Falling in love with campervans and the PNW (Washington, 2019)


        No hard feelings against my friend, either, we just have different perspectives and goals for our lives. It’s important to have those tough conversations with people who really care about you and are willing to dig deeper to find out who you really are. 

        I’m relying on one of the adages of thru-hiking, “The trail provides.” I don’t know what my plans are for after the hike yet. I don’t even know if I will hike the whole PCT. What I do know is that I’m going out there with the desire to hike and drink in every moment, and accept whatever experiences may come my way. 

Now onto the good part…

         I’m certainly a gear head, I love putting everything into lighterpack and seeing how it all breaks down. When I was approved for my PCT permit, I thought I would only have to buy a couple items, since I already had a few good ones that I thought would be adequate. Well, thanks to the wealth of information online by thru-hikers of all kinds, I didn’t really have much of what I needed.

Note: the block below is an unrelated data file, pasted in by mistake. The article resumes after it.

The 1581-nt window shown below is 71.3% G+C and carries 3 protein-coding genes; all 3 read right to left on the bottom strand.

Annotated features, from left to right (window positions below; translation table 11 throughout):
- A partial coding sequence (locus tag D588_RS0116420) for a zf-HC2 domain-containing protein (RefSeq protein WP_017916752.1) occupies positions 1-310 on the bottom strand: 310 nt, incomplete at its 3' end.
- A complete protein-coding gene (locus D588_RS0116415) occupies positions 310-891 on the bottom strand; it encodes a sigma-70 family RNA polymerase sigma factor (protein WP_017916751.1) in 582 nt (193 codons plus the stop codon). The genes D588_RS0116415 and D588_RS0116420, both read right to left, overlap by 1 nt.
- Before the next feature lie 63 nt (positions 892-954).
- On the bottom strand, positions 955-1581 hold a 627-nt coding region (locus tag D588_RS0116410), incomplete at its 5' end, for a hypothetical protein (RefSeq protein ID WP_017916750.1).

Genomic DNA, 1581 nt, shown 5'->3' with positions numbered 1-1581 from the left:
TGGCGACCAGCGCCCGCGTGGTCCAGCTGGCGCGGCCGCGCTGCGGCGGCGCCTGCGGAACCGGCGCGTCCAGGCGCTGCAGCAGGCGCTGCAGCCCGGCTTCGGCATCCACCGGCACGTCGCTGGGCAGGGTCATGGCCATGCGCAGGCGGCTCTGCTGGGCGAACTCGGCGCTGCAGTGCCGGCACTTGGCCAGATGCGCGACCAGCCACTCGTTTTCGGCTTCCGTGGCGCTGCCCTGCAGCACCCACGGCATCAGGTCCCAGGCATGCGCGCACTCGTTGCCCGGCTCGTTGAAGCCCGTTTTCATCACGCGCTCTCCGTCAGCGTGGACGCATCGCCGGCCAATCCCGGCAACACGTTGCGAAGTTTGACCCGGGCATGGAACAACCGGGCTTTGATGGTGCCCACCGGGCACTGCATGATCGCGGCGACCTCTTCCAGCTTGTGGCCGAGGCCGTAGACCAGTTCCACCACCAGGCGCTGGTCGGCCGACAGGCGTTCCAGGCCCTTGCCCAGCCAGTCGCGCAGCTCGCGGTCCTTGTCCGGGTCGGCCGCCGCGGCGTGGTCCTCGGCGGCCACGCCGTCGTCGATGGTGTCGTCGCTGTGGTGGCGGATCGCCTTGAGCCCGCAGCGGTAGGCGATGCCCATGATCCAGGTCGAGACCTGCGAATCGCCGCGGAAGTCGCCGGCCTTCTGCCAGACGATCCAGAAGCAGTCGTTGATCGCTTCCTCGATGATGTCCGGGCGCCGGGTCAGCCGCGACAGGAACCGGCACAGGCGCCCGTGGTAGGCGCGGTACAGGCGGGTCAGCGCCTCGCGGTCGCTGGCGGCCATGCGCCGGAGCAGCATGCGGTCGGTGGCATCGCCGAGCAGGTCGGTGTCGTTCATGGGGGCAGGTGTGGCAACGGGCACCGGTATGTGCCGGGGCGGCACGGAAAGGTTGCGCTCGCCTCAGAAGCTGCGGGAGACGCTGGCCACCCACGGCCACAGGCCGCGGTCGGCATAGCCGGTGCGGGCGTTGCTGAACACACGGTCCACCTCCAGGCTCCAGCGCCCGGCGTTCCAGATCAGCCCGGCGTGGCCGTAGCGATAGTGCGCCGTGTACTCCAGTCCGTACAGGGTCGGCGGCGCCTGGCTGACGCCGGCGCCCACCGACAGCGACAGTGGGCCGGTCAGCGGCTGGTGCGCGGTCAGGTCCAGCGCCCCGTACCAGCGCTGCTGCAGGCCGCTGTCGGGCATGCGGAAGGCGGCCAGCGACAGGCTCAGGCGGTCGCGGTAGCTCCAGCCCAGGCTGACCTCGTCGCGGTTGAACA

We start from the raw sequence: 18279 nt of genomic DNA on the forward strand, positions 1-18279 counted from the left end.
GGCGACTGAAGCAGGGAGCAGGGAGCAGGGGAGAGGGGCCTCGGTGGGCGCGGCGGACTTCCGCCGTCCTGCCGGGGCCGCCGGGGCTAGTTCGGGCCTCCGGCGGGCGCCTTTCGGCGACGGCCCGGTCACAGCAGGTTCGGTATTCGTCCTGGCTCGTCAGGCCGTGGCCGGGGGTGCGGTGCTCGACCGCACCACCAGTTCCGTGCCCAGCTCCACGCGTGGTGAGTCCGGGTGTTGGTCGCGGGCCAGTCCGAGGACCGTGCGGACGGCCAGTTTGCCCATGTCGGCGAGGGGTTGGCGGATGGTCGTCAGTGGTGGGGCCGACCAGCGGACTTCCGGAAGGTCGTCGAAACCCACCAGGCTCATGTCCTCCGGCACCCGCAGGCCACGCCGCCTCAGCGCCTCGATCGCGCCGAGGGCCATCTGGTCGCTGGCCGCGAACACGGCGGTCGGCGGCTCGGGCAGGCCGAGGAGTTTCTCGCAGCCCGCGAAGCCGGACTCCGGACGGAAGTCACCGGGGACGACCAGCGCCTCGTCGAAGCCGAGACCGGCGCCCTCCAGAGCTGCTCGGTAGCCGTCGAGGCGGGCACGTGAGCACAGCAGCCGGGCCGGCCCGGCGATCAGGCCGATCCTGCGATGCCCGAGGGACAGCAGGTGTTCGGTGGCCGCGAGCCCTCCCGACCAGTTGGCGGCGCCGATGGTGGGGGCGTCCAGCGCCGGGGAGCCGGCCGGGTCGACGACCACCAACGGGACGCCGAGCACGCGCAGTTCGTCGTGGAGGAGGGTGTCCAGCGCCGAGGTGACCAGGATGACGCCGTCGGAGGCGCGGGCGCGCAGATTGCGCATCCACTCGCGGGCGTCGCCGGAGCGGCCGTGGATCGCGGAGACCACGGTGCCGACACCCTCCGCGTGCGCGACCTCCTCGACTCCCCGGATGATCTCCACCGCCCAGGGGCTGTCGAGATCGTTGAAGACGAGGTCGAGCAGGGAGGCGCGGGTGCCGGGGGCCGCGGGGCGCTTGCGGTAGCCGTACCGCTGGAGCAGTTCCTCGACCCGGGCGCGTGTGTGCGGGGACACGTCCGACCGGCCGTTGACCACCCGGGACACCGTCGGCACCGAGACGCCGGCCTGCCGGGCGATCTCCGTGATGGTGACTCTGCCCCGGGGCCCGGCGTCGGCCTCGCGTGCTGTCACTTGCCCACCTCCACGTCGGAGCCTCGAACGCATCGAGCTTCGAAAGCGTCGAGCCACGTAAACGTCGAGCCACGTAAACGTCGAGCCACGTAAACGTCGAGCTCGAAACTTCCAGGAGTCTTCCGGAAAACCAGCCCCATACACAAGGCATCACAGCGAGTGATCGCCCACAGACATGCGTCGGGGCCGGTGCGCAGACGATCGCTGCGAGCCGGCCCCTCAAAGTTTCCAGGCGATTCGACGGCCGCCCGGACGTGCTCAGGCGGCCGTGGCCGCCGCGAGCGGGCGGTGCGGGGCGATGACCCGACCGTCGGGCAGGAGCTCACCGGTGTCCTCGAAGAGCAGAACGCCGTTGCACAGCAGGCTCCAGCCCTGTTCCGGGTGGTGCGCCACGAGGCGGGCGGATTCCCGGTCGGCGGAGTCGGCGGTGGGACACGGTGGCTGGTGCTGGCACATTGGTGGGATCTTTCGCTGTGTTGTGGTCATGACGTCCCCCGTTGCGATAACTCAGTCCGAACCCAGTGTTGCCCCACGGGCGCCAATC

So, I’ve pieced together what I think is going to be the best assortment of gear for my hike, at least to start out. I’ve tried paring down everything to the last ounce, but I just can’t seem to part with anything else. I’m excited to see what I decide to ship back to my sister in Colorado. I’m also excited to really rigorously test out all this new stuff that I’ve really only gotten to set up a few times. 

The Big Three

       For my pack, I’ll be carrying a Gossamer Gear Mariposa 60. When I began planning, I owned an REI Flash 45, which I’ve taken on a couple of backpacking trips. It is a good pack, but based on feedback on facebook and other research, I felt it wasn’t going to be able to withstand the whole trip. Plus, for a trip this length, I needed a slightly larger and lighter pack. After much research on the top 10 packs for thru-hiking, the tipping point for the Mariposa was the variety and size of the pockets, and the included sit pad! It was also on a significant discount when I bought it. I’ve been day hiking as much as possible to prepare for the trip, and at two pounds, I feel the Mariposa was the right choice for me.